Imagine this: You are sitting down to eat in front of a beautiful plate of something you love. You are hungry and ready to inhale this glorious meal of something delicious.
You pick up your knife and fork and carve a succulent little morsel of food. You take a bite. You put your knife and fork down. You take time to chew and swallow the food. Take a sip of water.
Then you pick up your knife and fork again. Cut another piece. Take a bite. Put the knife and fork down. Chew and swallow. Take a sip of water.
Did you imagine? How did that make you feel? I’m going to guess that if you don’t normally eat slowly, this description of eating slowly drove you up the wall! If so, know that you are not alone!
When learning to eat slowly, many people find that it can feel uncomfortable and disconcerting. The “OMG, how long does it take to eat your food?!” and ” Hurry up or you will never finish your meal!”, and “Hurry up and finish, we ain’t got all day!” thoughts start coming out of the woodwork and causing discomfort.
Eating Slowly – New Habit
This week we started working on developing the habit of eating slowly. Eating slowly and allowing ourselves not to be perfect at it.
First meal I tried this at I felt the pressure to do it perfectly. I mean why do it at all if you are not going to do it right? Right? Wrong. I need to allow myself to take the time to make this change permanent. I have time. At least two weeks. The whole year, if need be. This is the single most important habit that can be built, the foundation. Everything else will build on this habit, so I need to get it right. Which is not the same as “right away”.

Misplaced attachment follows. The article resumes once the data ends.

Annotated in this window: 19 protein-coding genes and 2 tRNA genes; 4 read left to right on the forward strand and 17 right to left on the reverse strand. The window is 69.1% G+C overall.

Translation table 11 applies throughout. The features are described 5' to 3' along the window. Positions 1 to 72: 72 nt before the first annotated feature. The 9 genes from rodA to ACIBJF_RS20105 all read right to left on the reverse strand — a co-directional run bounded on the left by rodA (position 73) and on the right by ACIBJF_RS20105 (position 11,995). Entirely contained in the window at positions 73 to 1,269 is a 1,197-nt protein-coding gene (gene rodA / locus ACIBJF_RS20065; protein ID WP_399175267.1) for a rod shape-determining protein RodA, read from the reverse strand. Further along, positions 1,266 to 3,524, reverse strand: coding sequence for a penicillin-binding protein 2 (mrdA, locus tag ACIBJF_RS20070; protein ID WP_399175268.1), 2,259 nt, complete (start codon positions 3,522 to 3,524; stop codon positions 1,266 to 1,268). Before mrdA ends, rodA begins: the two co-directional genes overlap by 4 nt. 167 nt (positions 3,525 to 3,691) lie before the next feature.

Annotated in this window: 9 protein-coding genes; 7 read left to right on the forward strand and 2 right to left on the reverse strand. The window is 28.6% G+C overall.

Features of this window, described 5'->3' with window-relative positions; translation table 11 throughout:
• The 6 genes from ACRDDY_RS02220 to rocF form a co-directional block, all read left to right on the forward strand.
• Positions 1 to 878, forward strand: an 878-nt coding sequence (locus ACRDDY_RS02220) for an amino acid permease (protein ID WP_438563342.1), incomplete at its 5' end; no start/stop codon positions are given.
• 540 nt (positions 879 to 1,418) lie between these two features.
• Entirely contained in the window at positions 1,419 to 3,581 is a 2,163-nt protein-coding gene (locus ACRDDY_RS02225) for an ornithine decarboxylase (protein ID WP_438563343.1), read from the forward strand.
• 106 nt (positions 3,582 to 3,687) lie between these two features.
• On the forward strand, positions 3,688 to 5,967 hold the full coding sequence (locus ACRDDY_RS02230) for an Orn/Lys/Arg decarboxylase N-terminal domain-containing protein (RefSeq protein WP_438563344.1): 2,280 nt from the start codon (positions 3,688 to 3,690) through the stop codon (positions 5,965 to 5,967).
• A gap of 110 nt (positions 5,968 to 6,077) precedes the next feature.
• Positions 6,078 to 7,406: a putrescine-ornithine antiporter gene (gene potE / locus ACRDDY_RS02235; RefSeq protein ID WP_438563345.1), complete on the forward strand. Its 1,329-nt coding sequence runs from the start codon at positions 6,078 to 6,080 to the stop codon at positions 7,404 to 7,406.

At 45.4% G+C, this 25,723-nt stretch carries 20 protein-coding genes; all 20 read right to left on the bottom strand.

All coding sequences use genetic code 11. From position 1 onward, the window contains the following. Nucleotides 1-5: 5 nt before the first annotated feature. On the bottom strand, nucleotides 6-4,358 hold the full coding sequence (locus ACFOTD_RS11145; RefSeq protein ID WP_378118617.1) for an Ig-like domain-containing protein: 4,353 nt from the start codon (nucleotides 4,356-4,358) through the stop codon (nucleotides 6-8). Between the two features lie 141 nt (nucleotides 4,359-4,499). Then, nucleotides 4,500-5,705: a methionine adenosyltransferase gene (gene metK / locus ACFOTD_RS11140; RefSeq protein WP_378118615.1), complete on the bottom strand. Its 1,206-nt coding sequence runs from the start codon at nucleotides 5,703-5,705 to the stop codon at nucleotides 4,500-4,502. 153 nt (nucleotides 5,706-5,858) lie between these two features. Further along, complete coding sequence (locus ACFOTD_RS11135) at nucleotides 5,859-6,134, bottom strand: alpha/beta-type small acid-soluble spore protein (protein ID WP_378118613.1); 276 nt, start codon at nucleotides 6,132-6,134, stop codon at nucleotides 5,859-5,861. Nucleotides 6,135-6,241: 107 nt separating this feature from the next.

A lot of thoughts came up while I was focusing on eating slowly.
- If I eat slowly and everyone else eats fast, there will be less food left for me.
- I am going to miss out on food.
- I will fill up sooner and won’t have room for seconds. I like seconds.
- I like tasting my food. I don’t like depriving myself of that.
We were having the most delicious BBQ ribs ever for dinner that day, can you blame me?? I ended up eating seconds anyway. Even though I was already full. I just ate them s-l-o-w-l-y. One habit at a time, remember? I like this already.
The following few days, I kept up the practice and it started getting a little easier. I did feel other pressures, for example pressure to make each meal perfect. Not only eat it slowly, but also make it a healthy meal. I had to remind myself to trust the process and trust the program. Work on ONE habit at a time. Currently it’s eating slowly. So once I allowed myself to not make my breakfast perfect, I let myself have a slice of the most delicious Peach and Blueberry pie that I made last night. And I ate it slowly.
“Hurry up and clean your plate!”
As the week went on, more thoughts bubbled up to the surface as I sat there with my meal, focused squarely on it and willing myself to go slower. “Come on hurry up, there’s so many things that need to be done! The kids are waiting to do something!” And my personal favourite: “If you eat slowly, you won’t finish all your food and won’t clean your plate!”. Ahhhaha… ok.. I got it. I see you!
That “clean your plate” pressure that’s been with me since I was a child. My mom used so many different strategies to help me clean my plate, When I was near the end of my meal and didn’t want to eat anymore, my mom would tell me that all the strength is left at the bottom of the bowl and I didn’t want to leave that behind, did I? Didn’t I want to be strong? All the best and tastiest bites were left at the bottom of the bowl, I wouldn’t want to miss out, right?